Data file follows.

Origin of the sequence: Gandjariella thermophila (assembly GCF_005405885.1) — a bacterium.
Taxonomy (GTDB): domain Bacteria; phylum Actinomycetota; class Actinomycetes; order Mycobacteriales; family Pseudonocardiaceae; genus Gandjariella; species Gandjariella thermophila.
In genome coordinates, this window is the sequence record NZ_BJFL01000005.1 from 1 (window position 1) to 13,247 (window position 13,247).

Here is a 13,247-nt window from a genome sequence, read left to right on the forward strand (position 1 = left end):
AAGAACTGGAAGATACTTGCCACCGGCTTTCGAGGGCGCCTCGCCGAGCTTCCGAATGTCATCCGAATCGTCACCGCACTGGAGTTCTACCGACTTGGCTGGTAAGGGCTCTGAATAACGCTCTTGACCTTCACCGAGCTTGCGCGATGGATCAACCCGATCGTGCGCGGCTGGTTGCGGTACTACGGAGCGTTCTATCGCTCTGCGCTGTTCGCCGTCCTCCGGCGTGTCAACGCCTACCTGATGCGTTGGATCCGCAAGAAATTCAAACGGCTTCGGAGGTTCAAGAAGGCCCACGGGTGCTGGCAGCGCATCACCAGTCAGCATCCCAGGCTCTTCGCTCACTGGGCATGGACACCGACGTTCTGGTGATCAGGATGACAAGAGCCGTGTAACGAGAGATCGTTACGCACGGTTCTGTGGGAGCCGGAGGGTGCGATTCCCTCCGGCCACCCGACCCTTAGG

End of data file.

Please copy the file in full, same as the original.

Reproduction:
Origin of the sequence: Gandjariella thermophila (assembly GCF_005405885.1) — a bacterium.
Taxonomy (GTDB): domain Bacteria; phylum Actinomycetota; class Actinomycetes; order Mycobacteriales; family Pseudonocardiaceae; genus Gandjariella; species Gandjariella thermophila.
In genome coordinates, this window is the sequence record NZ_BJFL01000005.1 from 1 (window position 1) to 13,247 (window position 13,247).

Here is a 13,247-nt window from a genome sequence, read left to right on the forward strand (position 1 = left end):
AAGAACTGGAAGATACTTGCCACCGGCTTTCGAGGGCGCCTCGCCGAGCTTCCGAATGTCATCCGAATCGTCACCGCACTGGAGTTCTACCGACTTGGCTGGTAAGGGCTCTGAATAACGCTCTTGACCTTCACCGAGCTTGCGCGATGGATCAACCCGATCGTGCGCGGCTGGTTGCGGTACTACGGAGCGTTCTATCGCTCTGCGCTGTTCGCCGTCCTCCGGCGTGTCAACGCCTACCTGATGCGTTGGATCCGCAAGAAATTCAAACGGCTTCGGAGGTTCAAGAAGGCCCACGGGTGCTGGCAGCGCATCACCAGTCAGCATCCCAGGCTCTTCGCTCACTGGGCATGGACACCGACGTTCTGGTGATCAGGATGACAAGAGCCGTGTAACGAGAGATCGTTACGCACGGTTCTGTGGGAGCCGGAGGGTGCGATTCCCTCCGGCCACCCGACCCTTAGG